Vincent Fournier

The Man Machine

Is this the world that awaits us? Are we going to make robots work more and more, and closer and closer to us? Are we actually turning into robots? All this –and much more– is to be found behind these images, which lack neither humour nor vigour. Their author makes it perfectly clear: “However you analyse phenomena, index them, process them, measure them, the investigation doesn’t necessarily lead to any definitive answers, and the questions just get bigger. The universe is not as well ordered as our machines. It acts in an irrational, chaotic, violent and mysterious way, and even though there are computers that can design our forests, the control remains artificial. In the first place, our knowledge is subordinate to our ignorance. These scientific questionings have nourished my artistic work. They are the point of departure from which I construct stories I want to tell. Most of my images are staged, the situations composed, recreated, and interpreted. They are tableaux, micro-fictions, wrought with an aesthetic and pictorial eye. This work began with the field of space and it continues with new scientific research into robotics and synthetic biology. I always try not to fix the meaning of my photographs, and to leave them open to interpretation, often in suspense between two extremes like documentary and fiction, sense and nonsense, or living and artificial…”.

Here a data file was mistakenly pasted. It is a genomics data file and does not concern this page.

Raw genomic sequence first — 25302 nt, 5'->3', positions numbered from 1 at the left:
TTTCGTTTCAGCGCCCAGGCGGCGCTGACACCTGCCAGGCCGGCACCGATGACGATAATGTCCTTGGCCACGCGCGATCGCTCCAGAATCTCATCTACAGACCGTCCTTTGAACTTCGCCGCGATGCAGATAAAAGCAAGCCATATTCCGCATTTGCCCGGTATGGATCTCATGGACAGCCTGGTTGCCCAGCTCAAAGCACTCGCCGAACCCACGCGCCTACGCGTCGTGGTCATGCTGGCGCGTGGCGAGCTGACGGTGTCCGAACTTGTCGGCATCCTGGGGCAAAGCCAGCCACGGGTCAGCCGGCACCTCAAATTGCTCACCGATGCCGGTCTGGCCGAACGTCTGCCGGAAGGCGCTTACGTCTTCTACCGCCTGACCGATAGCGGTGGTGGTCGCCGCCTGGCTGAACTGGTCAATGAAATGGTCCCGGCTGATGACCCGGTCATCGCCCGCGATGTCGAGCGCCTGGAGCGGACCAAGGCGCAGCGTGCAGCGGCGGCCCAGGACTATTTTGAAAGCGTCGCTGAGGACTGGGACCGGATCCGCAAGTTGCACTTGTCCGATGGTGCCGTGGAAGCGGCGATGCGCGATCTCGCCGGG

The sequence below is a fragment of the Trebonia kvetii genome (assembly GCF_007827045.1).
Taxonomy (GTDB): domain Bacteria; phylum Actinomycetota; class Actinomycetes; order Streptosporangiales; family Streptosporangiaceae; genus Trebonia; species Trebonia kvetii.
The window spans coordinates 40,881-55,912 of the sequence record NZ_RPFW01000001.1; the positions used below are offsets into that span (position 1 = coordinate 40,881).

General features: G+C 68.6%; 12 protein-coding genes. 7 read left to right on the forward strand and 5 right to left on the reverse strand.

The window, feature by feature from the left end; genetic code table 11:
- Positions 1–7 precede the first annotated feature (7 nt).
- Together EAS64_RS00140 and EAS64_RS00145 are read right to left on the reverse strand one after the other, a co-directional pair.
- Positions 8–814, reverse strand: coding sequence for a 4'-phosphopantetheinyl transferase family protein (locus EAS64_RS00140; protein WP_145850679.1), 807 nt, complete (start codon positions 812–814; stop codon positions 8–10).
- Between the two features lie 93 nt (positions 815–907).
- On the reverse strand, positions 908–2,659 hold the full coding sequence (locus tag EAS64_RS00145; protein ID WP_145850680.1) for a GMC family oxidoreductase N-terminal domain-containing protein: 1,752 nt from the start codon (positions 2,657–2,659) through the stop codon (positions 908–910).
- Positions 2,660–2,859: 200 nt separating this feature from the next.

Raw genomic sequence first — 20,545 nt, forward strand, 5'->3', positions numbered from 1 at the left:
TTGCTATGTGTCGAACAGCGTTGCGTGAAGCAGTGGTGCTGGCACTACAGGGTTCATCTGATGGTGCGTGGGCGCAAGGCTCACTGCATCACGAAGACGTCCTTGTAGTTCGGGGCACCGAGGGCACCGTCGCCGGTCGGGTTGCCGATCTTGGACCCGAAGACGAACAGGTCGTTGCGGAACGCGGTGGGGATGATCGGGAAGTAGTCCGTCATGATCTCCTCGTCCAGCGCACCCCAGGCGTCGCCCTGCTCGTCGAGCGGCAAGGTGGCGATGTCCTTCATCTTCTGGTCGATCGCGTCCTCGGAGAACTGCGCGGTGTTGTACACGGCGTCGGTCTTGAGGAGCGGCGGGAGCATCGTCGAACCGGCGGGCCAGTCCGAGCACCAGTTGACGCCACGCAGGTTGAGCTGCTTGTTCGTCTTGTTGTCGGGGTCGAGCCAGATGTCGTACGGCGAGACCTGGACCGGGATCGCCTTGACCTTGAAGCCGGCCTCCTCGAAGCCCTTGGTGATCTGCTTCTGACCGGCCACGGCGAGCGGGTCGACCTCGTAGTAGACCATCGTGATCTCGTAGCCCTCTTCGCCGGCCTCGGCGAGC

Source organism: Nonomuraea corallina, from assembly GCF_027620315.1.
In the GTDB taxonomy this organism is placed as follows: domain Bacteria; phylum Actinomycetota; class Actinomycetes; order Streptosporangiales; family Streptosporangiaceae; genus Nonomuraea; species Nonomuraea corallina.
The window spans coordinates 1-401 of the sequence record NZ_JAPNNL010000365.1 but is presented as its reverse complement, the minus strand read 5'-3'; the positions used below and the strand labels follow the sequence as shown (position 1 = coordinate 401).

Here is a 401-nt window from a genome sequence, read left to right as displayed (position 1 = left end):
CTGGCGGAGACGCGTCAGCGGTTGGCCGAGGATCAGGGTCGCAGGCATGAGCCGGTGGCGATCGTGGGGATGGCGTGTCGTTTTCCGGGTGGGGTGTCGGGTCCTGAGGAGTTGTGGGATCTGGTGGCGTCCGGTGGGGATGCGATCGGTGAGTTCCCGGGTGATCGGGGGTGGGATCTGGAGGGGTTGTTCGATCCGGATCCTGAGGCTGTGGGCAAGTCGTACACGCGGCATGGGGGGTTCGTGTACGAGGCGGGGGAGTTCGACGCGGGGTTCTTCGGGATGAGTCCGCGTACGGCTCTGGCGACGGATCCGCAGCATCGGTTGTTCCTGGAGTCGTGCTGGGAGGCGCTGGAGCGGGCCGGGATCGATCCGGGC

Born in Ouagadougou, Burkina Faso, in 1970, Vincent Fournier grew up on the Breton coast. He graduated in Sociology and took a Master’s degree in Visual Arts in Montpellier and, three years later, he won a diploma at the École Nationale Supérieure de la Photographie in Arles. His photographs, allegories of childhood dreams in which reality fuses with science fiction, have been shown at several art fairs and international galleries. He has published four: Space Project, Past Forward, Brasilia and Post Natural History. He lives and works in Paris.